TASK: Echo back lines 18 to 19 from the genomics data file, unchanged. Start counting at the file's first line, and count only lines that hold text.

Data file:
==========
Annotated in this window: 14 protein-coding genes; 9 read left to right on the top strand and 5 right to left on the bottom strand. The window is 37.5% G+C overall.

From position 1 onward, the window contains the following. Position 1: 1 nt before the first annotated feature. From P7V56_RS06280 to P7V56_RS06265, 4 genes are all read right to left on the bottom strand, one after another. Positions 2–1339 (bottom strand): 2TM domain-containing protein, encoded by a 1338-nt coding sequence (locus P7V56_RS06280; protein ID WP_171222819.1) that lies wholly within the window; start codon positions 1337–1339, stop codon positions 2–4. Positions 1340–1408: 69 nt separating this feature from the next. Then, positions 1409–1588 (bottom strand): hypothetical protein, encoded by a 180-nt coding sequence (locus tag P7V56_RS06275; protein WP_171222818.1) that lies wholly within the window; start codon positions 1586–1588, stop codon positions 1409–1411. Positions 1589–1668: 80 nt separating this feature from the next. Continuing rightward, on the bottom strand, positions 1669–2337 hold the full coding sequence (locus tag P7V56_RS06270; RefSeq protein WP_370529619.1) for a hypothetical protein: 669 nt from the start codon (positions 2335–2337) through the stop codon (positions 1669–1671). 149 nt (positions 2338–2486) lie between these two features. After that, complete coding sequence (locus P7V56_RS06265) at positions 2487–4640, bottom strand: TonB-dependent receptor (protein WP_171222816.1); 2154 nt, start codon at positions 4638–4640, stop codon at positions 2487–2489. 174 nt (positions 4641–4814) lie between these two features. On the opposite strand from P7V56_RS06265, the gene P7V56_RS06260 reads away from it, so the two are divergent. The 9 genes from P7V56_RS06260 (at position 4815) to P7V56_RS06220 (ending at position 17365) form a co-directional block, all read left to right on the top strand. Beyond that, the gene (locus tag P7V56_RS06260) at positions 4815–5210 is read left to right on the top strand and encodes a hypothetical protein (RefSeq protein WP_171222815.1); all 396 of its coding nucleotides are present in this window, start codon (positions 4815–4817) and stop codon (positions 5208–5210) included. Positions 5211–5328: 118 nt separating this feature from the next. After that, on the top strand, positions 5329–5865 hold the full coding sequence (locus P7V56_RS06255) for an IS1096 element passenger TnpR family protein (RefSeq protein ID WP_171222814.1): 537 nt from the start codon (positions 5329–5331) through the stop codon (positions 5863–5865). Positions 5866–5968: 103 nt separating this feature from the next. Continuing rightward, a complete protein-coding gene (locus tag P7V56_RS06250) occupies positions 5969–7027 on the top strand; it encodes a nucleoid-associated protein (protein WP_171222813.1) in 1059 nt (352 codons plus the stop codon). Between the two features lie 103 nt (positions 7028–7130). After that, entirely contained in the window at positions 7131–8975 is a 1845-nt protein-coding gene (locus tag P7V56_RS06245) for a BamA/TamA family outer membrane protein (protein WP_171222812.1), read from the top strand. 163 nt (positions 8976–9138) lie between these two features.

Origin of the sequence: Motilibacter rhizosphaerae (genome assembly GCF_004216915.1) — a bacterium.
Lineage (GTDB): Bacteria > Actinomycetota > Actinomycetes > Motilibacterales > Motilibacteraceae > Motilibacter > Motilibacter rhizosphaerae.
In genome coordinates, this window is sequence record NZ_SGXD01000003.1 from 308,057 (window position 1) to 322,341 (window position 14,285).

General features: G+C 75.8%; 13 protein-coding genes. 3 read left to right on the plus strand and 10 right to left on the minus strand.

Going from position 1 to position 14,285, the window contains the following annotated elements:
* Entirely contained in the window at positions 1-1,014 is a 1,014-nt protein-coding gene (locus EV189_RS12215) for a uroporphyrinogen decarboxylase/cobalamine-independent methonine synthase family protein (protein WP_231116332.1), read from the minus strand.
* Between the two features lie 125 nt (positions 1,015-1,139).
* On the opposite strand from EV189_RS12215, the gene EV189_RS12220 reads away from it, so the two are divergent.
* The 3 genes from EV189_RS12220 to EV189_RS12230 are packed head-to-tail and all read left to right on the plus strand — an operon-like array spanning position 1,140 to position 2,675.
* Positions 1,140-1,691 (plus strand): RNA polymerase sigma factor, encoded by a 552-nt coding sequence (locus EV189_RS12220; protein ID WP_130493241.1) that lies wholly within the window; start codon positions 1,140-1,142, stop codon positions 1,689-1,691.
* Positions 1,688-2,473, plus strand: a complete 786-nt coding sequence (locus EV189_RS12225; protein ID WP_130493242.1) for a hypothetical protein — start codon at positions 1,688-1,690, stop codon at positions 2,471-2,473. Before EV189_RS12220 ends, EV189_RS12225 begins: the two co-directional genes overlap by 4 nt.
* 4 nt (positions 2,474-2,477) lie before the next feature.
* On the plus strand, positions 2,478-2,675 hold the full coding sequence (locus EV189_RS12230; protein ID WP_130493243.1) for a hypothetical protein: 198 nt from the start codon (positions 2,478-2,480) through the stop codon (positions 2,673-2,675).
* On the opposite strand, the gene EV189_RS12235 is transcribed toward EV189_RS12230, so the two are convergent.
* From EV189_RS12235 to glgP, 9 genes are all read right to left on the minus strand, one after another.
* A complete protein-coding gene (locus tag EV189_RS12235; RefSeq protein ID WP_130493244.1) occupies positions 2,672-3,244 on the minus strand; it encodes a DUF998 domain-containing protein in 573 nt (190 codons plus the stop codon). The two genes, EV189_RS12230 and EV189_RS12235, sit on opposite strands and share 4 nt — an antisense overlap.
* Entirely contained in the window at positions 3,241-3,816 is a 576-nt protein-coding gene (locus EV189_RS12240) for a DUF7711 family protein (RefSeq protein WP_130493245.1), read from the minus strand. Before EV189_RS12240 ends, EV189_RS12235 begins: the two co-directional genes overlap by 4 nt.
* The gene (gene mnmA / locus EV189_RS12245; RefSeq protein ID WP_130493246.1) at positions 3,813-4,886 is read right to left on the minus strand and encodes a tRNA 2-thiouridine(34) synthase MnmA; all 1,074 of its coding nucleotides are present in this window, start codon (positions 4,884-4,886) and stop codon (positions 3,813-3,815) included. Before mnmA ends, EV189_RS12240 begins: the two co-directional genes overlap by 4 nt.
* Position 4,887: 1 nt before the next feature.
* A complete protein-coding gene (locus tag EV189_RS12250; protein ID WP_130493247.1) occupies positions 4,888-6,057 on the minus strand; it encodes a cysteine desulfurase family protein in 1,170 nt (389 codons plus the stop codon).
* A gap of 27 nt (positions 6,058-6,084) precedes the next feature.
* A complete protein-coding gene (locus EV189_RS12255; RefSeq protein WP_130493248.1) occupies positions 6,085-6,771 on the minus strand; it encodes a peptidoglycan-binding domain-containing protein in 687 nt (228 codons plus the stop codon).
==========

* A complete protein-coding gene (locus tag EV189_RS12235; RefSeq protein ID WP_130493244.1) occupies positions 2,672-3,244 on the minus strand; it encodes a DUF998 domain-containing protein in 573 nt (190 codons plus the stop codon). The two genes, EV189_RS12230 and EV189_RS12235, sit on opposite strands and share 4 nt — an antisense overlap.
* Entirely contained in the window at positions 3,241-3,816 is a 576-nt protein-coding gene (locus EV189_RS12240) for a DUF7711 family protein (RefSeq protein WP_130493245.1), read from the minus strand. Before EV189_RS12240 ends, EV189_RS12235 begins: the two co-directional genes overlap by 4 nt.